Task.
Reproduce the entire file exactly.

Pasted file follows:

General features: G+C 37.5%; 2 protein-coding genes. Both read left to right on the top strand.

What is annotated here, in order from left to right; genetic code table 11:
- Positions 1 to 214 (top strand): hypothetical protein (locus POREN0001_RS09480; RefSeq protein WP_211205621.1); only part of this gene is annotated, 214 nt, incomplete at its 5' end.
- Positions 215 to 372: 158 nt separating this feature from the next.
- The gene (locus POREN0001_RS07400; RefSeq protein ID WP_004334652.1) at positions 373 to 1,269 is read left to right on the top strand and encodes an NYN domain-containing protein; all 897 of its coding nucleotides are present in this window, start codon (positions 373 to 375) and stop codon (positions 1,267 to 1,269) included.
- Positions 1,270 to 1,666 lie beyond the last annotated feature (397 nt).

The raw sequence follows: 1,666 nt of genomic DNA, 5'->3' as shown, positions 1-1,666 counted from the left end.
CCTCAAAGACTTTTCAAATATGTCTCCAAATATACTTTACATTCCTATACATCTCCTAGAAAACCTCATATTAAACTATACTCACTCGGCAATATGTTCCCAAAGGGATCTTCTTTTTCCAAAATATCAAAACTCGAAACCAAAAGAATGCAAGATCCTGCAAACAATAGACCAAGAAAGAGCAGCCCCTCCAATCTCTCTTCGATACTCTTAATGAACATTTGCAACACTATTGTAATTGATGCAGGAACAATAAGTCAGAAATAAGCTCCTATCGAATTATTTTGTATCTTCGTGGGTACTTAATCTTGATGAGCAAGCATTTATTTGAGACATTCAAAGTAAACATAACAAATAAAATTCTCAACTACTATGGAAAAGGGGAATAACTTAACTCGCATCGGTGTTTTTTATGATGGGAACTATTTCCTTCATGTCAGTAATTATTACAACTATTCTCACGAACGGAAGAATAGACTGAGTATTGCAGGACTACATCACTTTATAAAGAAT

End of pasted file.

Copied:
General features: G+C 37.5%; 2 protein-coding genes. Both read left to right on the top strand.

What is annotated here, in order from left to right; genetic code table 11:
- Positions 1 to 214 (top strand): hypothetical protein (locus POREN0001_RS09480; RefSeq protein WP_211205621.1); only part of this gene is annotated, 214 nt, incomplete at its 5' end.
- Positions 215 to 372: 158 nt separating this feature from the next.
- The gene (locus POREN0001_RS07400; RefSeq protein ID WP_004334652.1) at positions 373 to 1,269 is read left to right on the top strand and encodes an NYN domain-containing protein; all 897 of its coding nucleotides are present in this window, start codon (positions 373 to 375) and stop codon (positions 1,267 to 1,269) included.
- Positions 1,270 to 1,666 lie beyond the last annotated feature (397 nt).

The raw sequence follows: 1,666 nt of genomic DNA, 5'->3' as shown, positions 1-1,666 counted from the left end.
CCTCAAAGACTTTTCAAATATGTCTCCAAATATACTTTACATTCCTATACATCTCCTAGAAAACCTCATATTAAACTATACTCACTCGGCAATATGTTCCCAAAGGGATCTTCTTTTTCCAAAATATCAAAACTCGAAACCAAAAGAATGCAAGATCCTGCAAACAATAGACCAAGAAAGAGCAGCCCCTCCAATCTCTCTTCGATACTCTTAATGAACATTTGCAACACTATTGTAATTGATGCAGGAACAATAAGTCAGAAATAAGCTCCTATCGAATTATTTTGTATCTTCGTGGGTACTTAATCTTGATGAGCAAGCATTTATTTGAGACATTCAAAGTAAACATAACAAATAAAATTCTCAACTACTATGGAAAAGGGGAATAACTTAACTCGCATCGGTGTTTTTTATGATGGGAACTATTTCCTTCATGTCAGTAATTATTACAACTATTCTCACGAACGGAAGAATAGACTGAGTATTGCAGGACTACATCACTTTATAAAGAAT